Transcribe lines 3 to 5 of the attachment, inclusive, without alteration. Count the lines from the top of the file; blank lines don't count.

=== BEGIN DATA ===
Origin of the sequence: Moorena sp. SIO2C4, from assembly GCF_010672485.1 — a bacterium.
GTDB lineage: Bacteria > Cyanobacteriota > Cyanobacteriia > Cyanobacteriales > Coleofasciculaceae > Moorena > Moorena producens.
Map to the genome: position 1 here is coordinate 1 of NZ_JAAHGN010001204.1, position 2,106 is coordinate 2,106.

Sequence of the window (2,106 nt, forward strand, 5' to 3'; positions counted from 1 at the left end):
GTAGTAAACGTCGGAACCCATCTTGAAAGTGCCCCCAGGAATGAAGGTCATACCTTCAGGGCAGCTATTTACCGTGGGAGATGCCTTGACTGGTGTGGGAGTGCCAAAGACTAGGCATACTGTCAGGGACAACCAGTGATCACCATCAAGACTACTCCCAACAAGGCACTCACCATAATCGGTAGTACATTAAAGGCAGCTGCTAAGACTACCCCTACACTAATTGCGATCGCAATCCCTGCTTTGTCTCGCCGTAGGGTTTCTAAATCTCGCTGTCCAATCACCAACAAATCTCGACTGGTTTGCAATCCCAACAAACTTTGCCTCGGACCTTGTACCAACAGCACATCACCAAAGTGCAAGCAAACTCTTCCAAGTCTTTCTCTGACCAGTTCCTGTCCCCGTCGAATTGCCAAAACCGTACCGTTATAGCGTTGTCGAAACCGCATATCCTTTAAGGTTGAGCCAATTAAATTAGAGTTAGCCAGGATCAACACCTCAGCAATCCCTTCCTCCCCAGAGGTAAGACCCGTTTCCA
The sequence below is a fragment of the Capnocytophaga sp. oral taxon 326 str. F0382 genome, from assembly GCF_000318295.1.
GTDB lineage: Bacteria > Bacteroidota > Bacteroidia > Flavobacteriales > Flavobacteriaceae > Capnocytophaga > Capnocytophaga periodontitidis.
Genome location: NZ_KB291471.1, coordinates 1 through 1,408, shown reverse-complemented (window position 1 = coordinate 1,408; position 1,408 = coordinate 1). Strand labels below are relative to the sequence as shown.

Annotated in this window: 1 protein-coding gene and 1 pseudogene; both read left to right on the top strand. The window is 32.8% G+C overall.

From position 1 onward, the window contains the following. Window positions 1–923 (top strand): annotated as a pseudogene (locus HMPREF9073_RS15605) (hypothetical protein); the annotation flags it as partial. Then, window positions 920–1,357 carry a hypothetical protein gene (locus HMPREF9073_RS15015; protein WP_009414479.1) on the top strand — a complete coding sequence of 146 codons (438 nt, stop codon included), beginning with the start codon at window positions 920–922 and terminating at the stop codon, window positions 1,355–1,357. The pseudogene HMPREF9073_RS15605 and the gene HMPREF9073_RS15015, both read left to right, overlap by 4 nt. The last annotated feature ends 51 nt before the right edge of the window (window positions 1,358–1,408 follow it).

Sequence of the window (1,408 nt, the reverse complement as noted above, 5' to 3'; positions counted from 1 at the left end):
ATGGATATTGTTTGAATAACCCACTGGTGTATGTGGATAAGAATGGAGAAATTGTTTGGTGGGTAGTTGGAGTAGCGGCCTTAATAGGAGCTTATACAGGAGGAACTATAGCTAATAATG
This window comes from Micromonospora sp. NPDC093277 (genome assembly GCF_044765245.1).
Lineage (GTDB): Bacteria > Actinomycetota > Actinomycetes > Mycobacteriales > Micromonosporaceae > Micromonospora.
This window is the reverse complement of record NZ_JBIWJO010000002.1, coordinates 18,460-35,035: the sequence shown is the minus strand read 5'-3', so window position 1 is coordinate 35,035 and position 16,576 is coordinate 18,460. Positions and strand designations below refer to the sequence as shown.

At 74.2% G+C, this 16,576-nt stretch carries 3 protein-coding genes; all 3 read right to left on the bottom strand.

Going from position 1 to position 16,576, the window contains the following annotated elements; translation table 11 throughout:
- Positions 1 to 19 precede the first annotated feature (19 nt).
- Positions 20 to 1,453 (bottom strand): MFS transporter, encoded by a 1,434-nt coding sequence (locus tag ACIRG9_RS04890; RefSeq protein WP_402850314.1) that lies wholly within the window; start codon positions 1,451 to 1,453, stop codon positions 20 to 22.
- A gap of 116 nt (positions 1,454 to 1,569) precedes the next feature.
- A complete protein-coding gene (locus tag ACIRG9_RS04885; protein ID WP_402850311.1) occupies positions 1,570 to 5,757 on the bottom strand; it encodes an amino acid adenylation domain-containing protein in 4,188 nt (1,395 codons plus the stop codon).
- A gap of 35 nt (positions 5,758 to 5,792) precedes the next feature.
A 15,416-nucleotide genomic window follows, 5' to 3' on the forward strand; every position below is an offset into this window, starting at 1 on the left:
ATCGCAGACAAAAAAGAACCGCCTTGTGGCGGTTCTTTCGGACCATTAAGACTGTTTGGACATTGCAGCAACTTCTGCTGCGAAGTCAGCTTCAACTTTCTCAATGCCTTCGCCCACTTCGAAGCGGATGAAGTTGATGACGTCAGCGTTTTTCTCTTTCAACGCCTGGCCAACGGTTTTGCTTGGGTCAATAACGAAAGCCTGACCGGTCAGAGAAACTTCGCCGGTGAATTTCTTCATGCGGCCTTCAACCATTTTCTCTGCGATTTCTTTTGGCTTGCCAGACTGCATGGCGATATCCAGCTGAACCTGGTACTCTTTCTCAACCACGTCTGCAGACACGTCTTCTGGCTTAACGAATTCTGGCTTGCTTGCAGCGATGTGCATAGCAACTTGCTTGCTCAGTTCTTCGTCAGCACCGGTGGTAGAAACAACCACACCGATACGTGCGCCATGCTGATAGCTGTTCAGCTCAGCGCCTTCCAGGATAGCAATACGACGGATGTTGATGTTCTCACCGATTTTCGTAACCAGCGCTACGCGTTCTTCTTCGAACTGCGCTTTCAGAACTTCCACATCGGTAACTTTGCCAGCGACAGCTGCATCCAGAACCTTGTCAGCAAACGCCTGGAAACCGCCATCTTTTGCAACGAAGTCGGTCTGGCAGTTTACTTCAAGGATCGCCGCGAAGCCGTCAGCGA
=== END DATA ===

Map to the genome: position 1 here is coordinate 1 of NZ_JAAHGN010001204.1, position 2,106 is coordinate 2,106.

Sequence of the window (2,106 nt, forward strand, 5' to 3'; positions counted from 1 at the left end):
GTAGTAAACGTCGGAACCCATCTTGAAAGTGCCCCCAGGAATGAAGGTCATACCTTCAGGGCAGCTATTTACCGTGGGAGATGCCTTGACTGGTGTGGGAGTGCCAAAGACTAGGCATACTGTCAGGGACAACCAGTGATCACCATCAAGACTACTCCCAACAAGGCACTCACCATAATCGGTAGTACATTAAAGGCAGCTGCTAAGACTACCCCTACACTAATTGCGATCGCAATCCCTGCTTTGTCTCGCCGTAGGGTTTCTAAATCTCGCTGTCCAATCACCAACAAATCTCGACTGGTTTGCAATCCCAACAAACTTTGCCTCGGACCTTGTACCAACAGCACATCACCAAAGTGCAAGCAAACTCTTCCAAGTCTTTCTCTGACCAGTTCCTGTCCCCGTCGAATTGCCAAAACCGTACCGTTATAGCGTTGTCGAAACCGCATATCCTTTAAGGTTGAGCCAATTAAATTAGAGTTAGCCAGGATCAACACCTCAGCAATCCCTTCCTCCCCAGAGGTAAGACCCGTTTCCA